An Extensive Wooded Landscape
Co Wicklow, by the Dublin artist
John Henry Campbell
History of Irish Landscape Painting
The visual arts of Ireland has a rich heritage of landscape painting which stretches back into the 17th century. The seascapes of Tory Island off the rocky windswept coast of Donegal, the scenic pleasures of the Glens of Antrim, the Giants Causeway, the bogs of Connemara in Galway, the Atlantic cliffs and coastline of Kerry and Mayo, the traditional Celtic landscapes of the Aran Islands, Achill Island as well as the unusual contours and countryside of County Cork - each of these locations has, over the years, attracted its painters and artists. The media used is no less diverse, from oils and watercolours to pastels and enamel paints, gouache and acrylics.
The Watcher. By Belfast artist
Motivations have varied. Some painters sought to flatter their patrons with reassuring vistas of their estates; others produced idyllic views of valleys, riverscapes or waterfalls; yet more aimed to capture the authentic Celtic landscape and rural customs of the West of Ireland. In line with the ups and downs of Irish prosperity, at least in places like Dublin, Cork, Waterford and Belfast, landscape artists were employed to record views of the urban landscape by which to appreciate the growth and architectural detail of the city. The birth of the new Irish state lent further encouragement to Irish artists, who utilized the landscape of both town and country to promote the modern and Celtic image (respectively) of the new Ireland.
During the course of the 20th century, Irish landscape painting has maintained all these historical forms and motivations, albeit in a diverse variety of representational art styles, from the West of Ireland landscape of cliff, bog and turf, to the realist urban streetscape and suburban vista, and the photo-realist imagery of individual sites.
The Ha'penny Bridge, River Liffey,
Dublin. Urban Landscape by the
Waterford Artist Niccolo Caracciolo.
An outstanding example of
representational painting in Ireland.
Meanwhile, in parallel to this 'traditional' genre of Irish landscape, some Irish artists went abroad - particularly to France - where they joined other European landscape artists in schools at Barbizon, Pont-Aven and Concarneau, as well as St Ives in England, to paint in the Impressionist and Post Impressionist styles, to name but two. Thus the history and heritage of landscape painting in Ireland encompasses numerous forms, styles and motivations: far too many to accomodate within a single school of Irish art.
See also, the Most Expensive Irish Paintings - several of which belong to the Continental plein-air tradition.
The Ripe Field. By West Cork based
artist William Crozier.
The earliest landscapist of note may have been Susanna Drury (fl. 1733-70) who won one of the first prizes awarded by the Royal Dublin Society for her watercolour and gouache paintings of the Giant's Causeway. A contemporary, Joseph Tudor (d.1759), received a similar award for his engravings. Two European artists also flourished in mid-eighteenth century Ireland: the Dutchman Johann van der Hagen (fl.1720-45) who focused on coastal pictures of ports like Cobh in County Cork, and the Italian Gabrielle Ricciardelli (fl.1748-77) who was noted for his topographical landscapes of country estates. Meantime, Anthony Chearnley (fl.1740-85) from Tipperary was noted for his views of Cork and Waterford.
Two important Irish landscape artists of this time, were John Butts (c.1728-1764) and George Barret, Senior (1732-84). Although hardly known, the former was an important influence on the latter, who was a highly original artist (at least in his early works) noted for his evocative impasto paintings of Powerscourt, Waterfall and Dargle, together with mountainscapes of Wicklow.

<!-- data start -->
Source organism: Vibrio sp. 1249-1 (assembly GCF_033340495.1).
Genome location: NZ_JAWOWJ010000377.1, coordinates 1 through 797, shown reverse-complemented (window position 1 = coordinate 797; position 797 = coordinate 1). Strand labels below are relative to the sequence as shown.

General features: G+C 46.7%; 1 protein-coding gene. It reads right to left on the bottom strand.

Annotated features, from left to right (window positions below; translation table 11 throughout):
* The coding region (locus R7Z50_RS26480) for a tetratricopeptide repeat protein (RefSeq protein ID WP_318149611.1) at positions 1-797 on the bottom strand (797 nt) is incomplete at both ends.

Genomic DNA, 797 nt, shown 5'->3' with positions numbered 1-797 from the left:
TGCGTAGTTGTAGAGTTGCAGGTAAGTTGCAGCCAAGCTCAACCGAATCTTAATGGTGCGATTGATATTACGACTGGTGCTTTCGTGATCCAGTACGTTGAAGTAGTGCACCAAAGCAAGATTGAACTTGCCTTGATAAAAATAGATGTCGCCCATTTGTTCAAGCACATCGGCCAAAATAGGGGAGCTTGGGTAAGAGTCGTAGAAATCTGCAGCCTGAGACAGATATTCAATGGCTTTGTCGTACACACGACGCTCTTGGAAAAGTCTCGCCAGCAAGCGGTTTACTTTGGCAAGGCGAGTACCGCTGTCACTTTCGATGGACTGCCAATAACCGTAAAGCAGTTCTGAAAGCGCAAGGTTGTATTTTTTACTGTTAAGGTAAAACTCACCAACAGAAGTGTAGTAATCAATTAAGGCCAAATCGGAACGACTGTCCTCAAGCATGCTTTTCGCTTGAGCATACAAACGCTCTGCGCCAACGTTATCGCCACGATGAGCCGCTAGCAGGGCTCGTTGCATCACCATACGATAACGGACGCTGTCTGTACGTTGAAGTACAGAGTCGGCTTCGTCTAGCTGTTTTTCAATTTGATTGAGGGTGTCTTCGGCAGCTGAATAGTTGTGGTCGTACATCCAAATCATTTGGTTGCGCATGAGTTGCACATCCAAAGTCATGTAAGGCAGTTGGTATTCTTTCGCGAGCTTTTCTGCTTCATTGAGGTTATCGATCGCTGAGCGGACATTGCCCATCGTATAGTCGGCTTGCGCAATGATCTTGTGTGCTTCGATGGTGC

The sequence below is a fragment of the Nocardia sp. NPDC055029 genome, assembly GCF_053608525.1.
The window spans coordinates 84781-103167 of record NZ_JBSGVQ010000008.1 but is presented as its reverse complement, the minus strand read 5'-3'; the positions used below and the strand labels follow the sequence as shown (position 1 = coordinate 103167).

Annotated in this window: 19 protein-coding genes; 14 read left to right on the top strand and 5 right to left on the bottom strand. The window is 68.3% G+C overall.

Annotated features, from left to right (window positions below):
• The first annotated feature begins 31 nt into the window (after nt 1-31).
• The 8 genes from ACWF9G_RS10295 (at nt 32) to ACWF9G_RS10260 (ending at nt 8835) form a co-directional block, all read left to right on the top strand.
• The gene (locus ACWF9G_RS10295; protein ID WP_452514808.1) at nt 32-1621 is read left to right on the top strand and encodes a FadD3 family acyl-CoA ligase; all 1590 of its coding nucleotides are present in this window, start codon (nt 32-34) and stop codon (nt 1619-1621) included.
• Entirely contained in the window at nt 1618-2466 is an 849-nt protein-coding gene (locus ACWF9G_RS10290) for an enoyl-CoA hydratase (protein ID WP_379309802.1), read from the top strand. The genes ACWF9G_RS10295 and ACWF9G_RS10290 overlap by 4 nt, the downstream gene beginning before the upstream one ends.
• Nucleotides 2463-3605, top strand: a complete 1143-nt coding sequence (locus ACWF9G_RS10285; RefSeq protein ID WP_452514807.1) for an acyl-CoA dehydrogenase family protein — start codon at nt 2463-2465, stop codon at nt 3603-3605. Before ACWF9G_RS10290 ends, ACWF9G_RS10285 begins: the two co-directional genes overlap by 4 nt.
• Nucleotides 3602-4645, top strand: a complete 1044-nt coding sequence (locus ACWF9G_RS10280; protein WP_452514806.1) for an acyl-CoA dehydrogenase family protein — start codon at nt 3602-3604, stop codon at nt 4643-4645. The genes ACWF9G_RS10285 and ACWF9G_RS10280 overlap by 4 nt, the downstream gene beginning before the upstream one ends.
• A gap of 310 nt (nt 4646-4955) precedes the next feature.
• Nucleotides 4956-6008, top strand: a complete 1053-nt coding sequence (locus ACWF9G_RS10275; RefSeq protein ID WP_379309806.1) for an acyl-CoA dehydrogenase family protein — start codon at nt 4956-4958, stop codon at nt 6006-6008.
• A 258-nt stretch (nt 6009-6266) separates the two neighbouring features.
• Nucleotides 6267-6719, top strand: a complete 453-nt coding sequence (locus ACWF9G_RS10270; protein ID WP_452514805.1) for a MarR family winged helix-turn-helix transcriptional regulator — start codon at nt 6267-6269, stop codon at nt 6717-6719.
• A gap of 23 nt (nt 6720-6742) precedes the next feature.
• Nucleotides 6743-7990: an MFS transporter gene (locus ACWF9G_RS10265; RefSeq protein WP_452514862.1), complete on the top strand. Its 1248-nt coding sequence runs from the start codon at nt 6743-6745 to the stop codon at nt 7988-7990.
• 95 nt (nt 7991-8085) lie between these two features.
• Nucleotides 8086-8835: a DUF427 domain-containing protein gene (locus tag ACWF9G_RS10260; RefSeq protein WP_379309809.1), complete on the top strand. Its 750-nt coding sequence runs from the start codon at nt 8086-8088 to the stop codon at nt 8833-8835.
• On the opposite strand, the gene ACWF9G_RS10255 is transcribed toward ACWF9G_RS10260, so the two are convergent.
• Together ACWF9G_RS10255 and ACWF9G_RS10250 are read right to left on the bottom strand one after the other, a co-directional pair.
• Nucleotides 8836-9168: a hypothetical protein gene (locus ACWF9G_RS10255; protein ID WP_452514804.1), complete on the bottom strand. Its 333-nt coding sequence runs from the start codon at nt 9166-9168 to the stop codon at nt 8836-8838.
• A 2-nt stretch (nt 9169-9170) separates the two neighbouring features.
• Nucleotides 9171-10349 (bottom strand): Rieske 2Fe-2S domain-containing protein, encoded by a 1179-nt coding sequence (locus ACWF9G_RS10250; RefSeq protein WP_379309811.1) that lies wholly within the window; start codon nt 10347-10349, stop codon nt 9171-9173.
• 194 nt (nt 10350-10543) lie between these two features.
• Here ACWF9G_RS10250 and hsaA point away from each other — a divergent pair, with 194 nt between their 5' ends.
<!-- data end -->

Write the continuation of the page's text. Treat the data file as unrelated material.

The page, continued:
While the English artist Francis Wheatley (1747-1801), noted for his exquisite rustic scenes (eg. Nymphs Bathing, a View of the Salmon Leap at Leixlip) was having an important impact on Irish topographical landscapists in the early 1780s, a group of native Irish artists was emerging.
These included the classical landscape painter George Mullins (fl.1763-75), the short-lived but polished Thomas Roberts (1749-78) and his more Romantic-style brother, Thomas Sautelle Roberts (c.1760-1826). The latter, a founder member of the Royal Hibernian Academy, was renowned for his dramatic rendering of rugged scenery and stormy weather. Other members of the group included Nathaniel Grogan the Elder (c.1740-1807) from Cork, and the master landscape painter William Ashford (1746-1824).
[Note: Three works by William Ashford were donated to the Irish Heritage Trust in January 2008 by a Cork businessman for display in Fota House, Cork. They featured views of the lakes of Killarney, a lake in Cavan and the village of Howth (c.1808). The donation also incorporated paintings by Thomas Roberts and Robert Carver, all of which are considered outstanding examples of idealised landscape painting in Ireland during the 18th century.]
As the home of the principal organizations and patrons of the arts, as well as the most important city of Ireland, Dublin and its urban landscape received a good deal of attention from its artists. The best topographical watercolour drawings of the city were produced in 1790 by the draughtsman printmaker James Malton (d.1803).
Influenced by the English School of landscape painting, the nineteenth century witnessed a gradual but definite change in Irish landscape art. Topographical-type pictures, produced to enable wealthy families to admire their grounds and estates, declined, as artists began to paint views of independent beauty or in ways that ignored any issue of ownership: a change exemplified in The Poachers, by James Arthur O'Connor (1792-1841), considered to be the 'father of modern Irish landscape painting'. Other like-minded artists of the period included William Sadler (1782-1839), the oil painter Henry O'Neill (1798-1880), George Petrie (1790-1866), and the important watercolourists John Henry Campbell (1757-1828), Andrew Nicholl (1804-86) and Francis Danby (1793-1861).
The Dublin Brocas family, comprising Henry
Brocas Senior (1762-1837) and his sons Samuel
Frederick Brocas (1792-1847) and Henry Brocas Junior (1798-1873),
were noted for their engravings, watercolours and oils, and especially